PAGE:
We headed away from home at 3am, aiming for a timed 3:30am start from our closest petrol station in Waitoki, it’s a small GAS station owned by some lovely locals who I spoke to earlier in the week asking if their night pay was reliable and whether it routinely provides receipts properly. Given their assurances, we planned to use them, and thankfully we got there nice and early, I thought I’d get on with things and start a little on the early side, and I’m glad I did because the machine died on me after inserting my credit card… It froze for 3 mins, then went through what looked like a reboot, and never came back to life properly, so we ended up giving up on it and riding another ~8km down the road to Dairy Flat to the next local, 24 hour Caltex station. We knew this would be manned and were, therefore, less likely to have any trouble getting hold of the required receipt.

Summer Solstice – East Cape, North Island, NZ (clockwise)

As we stopped, Stella helped out playing cameraman and remained calm and patient while I was swearing in our helmet comms system… ๐Ÿ™‚

Ride Start

Ok, let’s try that again, this is our new official starting point at the Caltex. We had a heap of spare kms in the planned route, so I knew that the loss of these few kms wouldn’t cause us any grief at the end of the ride.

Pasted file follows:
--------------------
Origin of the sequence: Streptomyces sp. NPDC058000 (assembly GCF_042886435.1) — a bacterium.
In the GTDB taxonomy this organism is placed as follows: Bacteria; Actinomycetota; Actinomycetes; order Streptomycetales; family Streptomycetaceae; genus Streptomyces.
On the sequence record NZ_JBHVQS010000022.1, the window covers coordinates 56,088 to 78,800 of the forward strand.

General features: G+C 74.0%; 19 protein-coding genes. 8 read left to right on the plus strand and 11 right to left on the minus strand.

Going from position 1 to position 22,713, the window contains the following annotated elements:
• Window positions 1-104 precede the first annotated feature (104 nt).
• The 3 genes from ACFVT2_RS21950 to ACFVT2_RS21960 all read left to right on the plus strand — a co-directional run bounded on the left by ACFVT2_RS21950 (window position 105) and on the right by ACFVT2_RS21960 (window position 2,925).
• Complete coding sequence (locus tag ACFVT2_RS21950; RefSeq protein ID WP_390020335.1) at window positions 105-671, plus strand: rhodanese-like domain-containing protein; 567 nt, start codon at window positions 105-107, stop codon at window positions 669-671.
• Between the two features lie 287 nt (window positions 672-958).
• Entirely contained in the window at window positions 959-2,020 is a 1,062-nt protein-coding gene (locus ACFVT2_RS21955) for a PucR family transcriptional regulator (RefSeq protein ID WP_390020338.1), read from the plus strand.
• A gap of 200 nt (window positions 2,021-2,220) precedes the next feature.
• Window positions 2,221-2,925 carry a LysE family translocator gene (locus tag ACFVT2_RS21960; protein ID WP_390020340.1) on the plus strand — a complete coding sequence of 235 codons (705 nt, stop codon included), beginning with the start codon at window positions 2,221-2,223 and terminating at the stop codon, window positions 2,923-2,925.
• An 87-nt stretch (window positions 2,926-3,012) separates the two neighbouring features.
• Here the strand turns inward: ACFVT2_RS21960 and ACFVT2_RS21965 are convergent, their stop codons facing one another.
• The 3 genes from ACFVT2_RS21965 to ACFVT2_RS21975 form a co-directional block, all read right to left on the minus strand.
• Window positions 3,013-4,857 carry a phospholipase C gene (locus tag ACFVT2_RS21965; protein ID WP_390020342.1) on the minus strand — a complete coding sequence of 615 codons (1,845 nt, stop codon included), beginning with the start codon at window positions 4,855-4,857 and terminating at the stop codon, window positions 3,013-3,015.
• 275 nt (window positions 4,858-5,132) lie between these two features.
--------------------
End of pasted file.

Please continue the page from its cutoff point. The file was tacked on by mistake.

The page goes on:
Our official start receipt: 03:36am @38307.
GPS trip computer was reset at this point.

Stop 1 – Rotorua (North) – Gull station @6:07am

So far so good, we were hoping for a nice daybreak, with a spectacular sunrise, but you can’t always get what you want. – We’ll settle for hanging out together on the bike and enjoying the ride at this point. ๐Ÿ™‚

Stop 2 – Te Ahora, East Cape @

The scenery and the roads around the East Cape are something else. – Check out the ride video (timelapse) and look for the timestamp between 8:00am and 09:30am, they are such awesome roads. We arrived in Te Ahroa at 9:28am having averaged 89km for that last 114km of twisty coastal road. There was hardly any other traffic on the road at all through there.

This was the most remote of our fuel stops, it was a 91 and diesel pump only, but the receipt machine worked perfectly. I did have a backup fuel station within tank range, and we were carrying another 5L fuel can on board, but had hoped not to use it.

This was a perfect spot for a wee break (I mean that in both ways), and was perfectly timed as the cafe directly opposite had just that moment opened up. I grabbed a nice take away coffee and scoffed a pie in record time, so quickly that when Stella had come back from the toilet she was like, ‘I thought you were going to have a pie?’, I smiled brushing off the smallest of telltale crumbs from my face while enjoying the remainder of my (very hot) coffee. Stel was having fun, the sun was shining, the bike was going well, the butts were doing ok too. 556km in 5:45hrs, we were tracking along well, just a few minutes ahead of time, no rush, no pressure, life is good.